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SOUTHEASTERN UNITED STATES

Culinary Arts3 Lebumfacil
by

Angela Mae Lebumfacil

on 20 November 2012

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Transcript of SOUTHEASTERN UNITED STATES

Lebumfacil, Angela Mae S. Southeastern
United States CULTURE AND WORLD
REGION Southeastern United States comprises the states of Alabama, Arkansas, Florida, Georgia, Kentucky, Louisiana, Maryland, Mississippi, North Carolina, South Carolina, Tennessee, Virginia and West Virginia. CLIMATE: warm winters and hot, humid summers
LANDSCAPE: tree-covered mountain terrain to sandy beaches
ORIGINAL SETTLERS: Native Americans – Apalachee, Catawba, Cherokee, Chickasaw, Lumbee, Santee, Shawnee, and Tuscarora FOOD HISTORY WITHIN CULTURE •Constant diet was corn (sofkee/present day - grits)
•Native Americans grew beans, squash, pumpkins and sunflowers (for the seeds)
•Native American women farmed and gathered nuts, berries and wild plants
•Native American men did most of the hunting and fishing (e.g. deer, bear, squirrel, possum, rabbit and wild turkey)
•Intercropping – planting corns, beans and squash in the same field
•Native Americans used two or three sequential planting each year in order to have fresh corn through late fall. •History of food culture in the southeastern United States begins with the settlement of Virginia.
•Native Americans introduced the Jamestown population to hominy (ripe maize, whole or ground as grits), succotash (fresh or dried maize cooked with beans) and cornpone (a pancake preparation).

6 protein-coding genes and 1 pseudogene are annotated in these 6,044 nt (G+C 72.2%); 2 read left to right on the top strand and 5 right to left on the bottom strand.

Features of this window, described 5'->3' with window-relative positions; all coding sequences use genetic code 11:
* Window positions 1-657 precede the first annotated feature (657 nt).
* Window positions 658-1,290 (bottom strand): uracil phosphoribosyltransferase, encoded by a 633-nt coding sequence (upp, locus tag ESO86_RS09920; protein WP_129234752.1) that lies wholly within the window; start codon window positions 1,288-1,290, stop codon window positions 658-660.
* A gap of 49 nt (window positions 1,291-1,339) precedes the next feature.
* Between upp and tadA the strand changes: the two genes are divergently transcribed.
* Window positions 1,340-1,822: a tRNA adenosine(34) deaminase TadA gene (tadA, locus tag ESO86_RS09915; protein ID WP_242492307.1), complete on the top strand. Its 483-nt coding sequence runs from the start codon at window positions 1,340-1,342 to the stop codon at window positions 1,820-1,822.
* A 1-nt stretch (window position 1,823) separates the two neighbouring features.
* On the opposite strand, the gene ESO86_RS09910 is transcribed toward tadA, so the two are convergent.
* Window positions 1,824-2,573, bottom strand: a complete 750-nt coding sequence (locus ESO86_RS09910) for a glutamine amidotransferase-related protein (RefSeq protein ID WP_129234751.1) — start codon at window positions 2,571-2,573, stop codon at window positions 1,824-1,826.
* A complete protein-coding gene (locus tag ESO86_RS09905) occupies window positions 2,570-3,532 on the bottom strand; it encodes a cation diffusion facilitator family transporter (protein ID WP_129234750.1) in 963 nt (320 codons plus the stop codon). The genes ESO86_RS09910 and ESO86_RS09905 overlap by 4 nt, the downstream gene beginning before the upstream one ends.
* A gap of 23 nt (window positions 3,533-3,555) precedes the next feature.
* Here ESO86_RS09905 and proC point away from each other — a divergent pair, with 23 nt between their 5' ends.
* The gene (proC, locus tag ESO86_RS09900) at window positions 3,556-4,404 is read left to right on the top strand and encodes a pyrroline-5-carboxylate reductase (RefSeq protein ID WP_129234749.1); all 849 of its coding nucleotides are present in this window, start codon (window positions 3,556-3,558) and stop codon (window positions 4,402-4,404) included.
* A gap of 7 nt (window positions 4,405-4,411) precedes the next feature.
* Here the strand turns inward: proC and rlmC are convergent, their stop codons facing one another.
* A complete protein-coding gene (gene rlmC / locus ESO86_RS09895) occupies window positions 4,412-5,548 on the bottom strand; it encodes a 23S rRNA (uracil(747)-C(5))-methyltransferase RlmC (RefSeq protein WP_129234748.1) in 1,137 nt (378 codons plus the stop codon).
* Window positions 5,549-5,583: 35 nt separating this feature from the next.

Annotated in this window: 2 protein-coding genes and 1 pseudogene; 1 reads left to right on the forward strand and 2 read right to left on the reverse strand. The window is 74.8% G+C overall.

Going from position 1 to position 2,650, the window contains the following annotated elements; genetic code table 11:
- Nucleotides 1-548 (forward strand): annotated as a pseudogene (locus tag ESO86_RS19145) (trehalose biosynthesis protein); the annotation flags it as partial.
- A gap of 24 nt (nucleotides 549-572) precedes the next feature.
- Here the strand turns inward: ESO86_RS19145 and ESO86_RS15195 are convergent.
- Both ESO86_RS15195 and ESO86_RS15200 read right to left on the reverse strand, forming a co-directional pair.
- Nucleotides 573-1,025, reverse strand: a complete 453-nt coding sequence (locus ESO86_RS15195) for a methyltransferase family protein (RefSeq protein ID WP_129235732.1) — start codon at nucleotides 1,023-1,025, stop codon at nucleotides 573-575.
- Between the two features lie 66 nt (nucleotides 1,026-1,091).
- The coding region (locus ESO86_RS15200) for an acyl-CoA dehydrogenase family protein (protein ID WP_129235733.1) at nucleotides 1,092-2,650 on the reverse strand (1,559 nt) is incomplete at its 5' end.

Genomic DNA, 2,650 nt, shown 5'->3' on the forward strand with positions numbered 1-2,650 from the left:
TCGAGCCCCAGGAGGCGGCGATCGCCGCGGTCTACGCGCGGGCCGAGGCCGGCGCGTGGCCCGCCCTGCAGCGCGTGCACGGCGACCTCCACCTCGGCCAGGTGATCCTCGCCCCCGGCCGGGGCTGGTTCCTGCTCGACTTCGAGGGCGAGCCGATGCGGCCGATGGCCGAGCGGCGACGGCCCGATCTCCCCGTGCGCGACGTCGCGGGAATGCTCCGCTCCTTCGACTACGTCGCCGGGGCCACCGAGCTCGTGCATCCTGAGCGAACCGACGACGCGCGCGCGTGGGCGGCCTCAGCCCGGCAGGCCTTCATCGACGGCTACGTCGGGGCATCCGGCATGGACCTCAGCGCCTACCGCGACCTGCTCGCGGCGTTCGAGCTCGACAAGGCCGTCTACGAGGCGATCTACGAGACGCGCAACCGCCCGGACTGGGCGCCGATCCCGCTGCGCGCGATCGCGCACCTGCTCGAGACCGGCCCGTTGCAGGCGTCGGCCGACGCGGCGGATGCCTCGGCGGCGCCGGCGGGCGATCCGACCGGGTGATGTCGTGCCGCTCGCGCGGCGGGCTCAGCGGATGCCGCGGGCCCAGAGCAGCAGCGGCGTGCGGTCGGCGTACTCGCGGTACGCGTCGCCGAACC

•In addition, shad, duck, terrapin and oysters were abundant in Virginia coastal region. Virginia 19th Century

Colonists added home canning to their food preservation methods.
(e.g. tomatoes, beans, beets, peaches, pears and homemade jam, jellies and relishes) Wild Game
•Early settler hunted large game: buffalo, bear, elk, deer and hogs
•Small game: bobcat, fox, possum, rabbit squirrel, turkey, quail and dove
•Lower-quality meat was used to make sausages and stew.

Brunswick stew
•Brunswick stew (named for Brunswick County, Virginia) is prepared with wild game and a selection of vegetables (tomatoes, potatoes, carrots squash, lima beans and corn).
•First game used in the recipe was squirrel (one squirrel per two persons)
•Served with corn muffins. Domesticated Animals
•Cows, chickens and hogs were farm raised by the early settlers
•1611, first cow was brought from the island of Jersey in England to Jamestown
•Cow provides milk and butter, not often used for meat
•Chicken provides both meat and eggs
•Pork was used to replace mutton

Red-eye Gravy
•Red-eye gravy is used to make ham and biscuit breakfast extra speacial
•Good red-eye gravy is made with a generous helping of strong coffee Seafood